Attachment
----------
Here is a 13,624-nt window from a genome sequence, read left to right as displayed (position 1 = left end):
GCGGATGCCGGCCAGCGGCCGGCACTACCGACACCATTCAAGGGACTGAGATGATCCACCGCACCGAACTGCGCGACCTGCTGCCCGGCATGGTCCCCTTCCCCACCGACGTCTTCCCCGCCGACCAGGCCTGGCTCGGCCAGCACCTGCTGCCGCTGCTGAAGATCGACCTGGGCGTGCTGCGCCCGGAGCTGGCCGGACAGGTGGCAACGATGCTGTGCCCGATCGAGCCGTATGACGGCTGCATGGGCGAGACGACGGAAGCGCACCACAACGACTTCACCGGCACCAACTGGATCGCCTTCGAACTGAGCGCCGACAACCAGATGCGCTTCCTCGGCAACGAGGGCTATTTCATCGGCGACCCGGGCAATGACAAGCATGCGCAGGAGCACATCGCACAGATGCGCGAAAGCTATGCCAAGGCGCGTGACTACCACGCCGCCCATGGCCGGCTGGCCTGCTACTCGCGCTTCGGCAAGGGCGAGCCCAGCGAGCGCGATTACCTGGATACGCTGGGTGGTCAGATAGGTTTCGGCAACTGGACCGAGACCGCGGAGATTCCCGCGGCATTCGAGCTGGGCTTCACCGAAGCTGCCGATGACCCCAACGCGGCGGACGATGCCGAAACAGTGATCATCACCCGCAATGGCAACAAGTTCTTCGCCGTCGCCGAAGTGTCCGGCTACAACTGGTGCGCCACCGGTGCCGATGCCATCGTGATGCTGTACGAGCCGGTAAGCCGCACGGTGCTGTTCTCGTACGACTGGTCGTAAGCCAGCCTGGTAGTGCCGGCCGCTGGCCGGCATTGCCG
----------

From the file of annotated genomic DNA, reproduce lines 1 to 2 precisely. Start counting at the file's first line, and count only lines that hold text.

Here is a 13,624-nt window from a genome sequence, read left to right as displayed (position 1 = left end):
GCGGATGCCGGCCAGCGGCCGGCACTACCGACACCATTCAAGGGACTGAGATGATCCACCGCACCGAACTGCGCGACCTGCTGCCCGGCATGGTCCCCTTCCCCACCGACGTCTTCCCCGCCGACCAGGCCTGGCTCGGCCAGCACCTGCTGCCGCTGCTGAAGATCGACCTGGGCGTGCTGCGCCCGGAGCTGGCCGGACAGGTGGCAACGATGCTGTGCCCGATCGAGCCGTATGACGGCTGCATGGGCGAGACGACGGAAGCGCACCACAACGACTTCACCGGCACCAACTGGATCGCCTTCGAACTGAGCGCCGACAACCAGATGCGCTTCCTCGGCAACGAGGGCTATTTCATCGGCGACCCGGGCAATGACAAGCATGCGCAGGAGCACATCGCACAGATGCGCGAAAGCTATGCCAAGGCGCGTGACTACCACGCCGCCCATGGCCGGCTGGCCTGCTACTCGCGCTTCGGCAAGGGCGAGCCCAGCGAGCGCGATTACCTGGATACGCTGGGTGGTCAGATAGGTTTCGGCAACTGGACCGAGACCGCGGAGATTCCCGCGGCATTCGAGCTGGGCTTCACCGAAGCTGCCGATGACCCCAACGCGGCGGACGATGCCGAAACAGTGATCATCACCCGCAATGGCAACAAGTTCTTCGCCGTCGCCGAAGTGTCCGGCTACAACTGGTGCGCCACCGGTGCCGATGCCATCGTGATGCTGTACGAGCCGGTAAGCCGCACGGTGCTGTTCTCGTACGACTGGTCGTAAGCCAGCCTGGTAGTGCCGGCCGCTGGCCGGCATTGCCG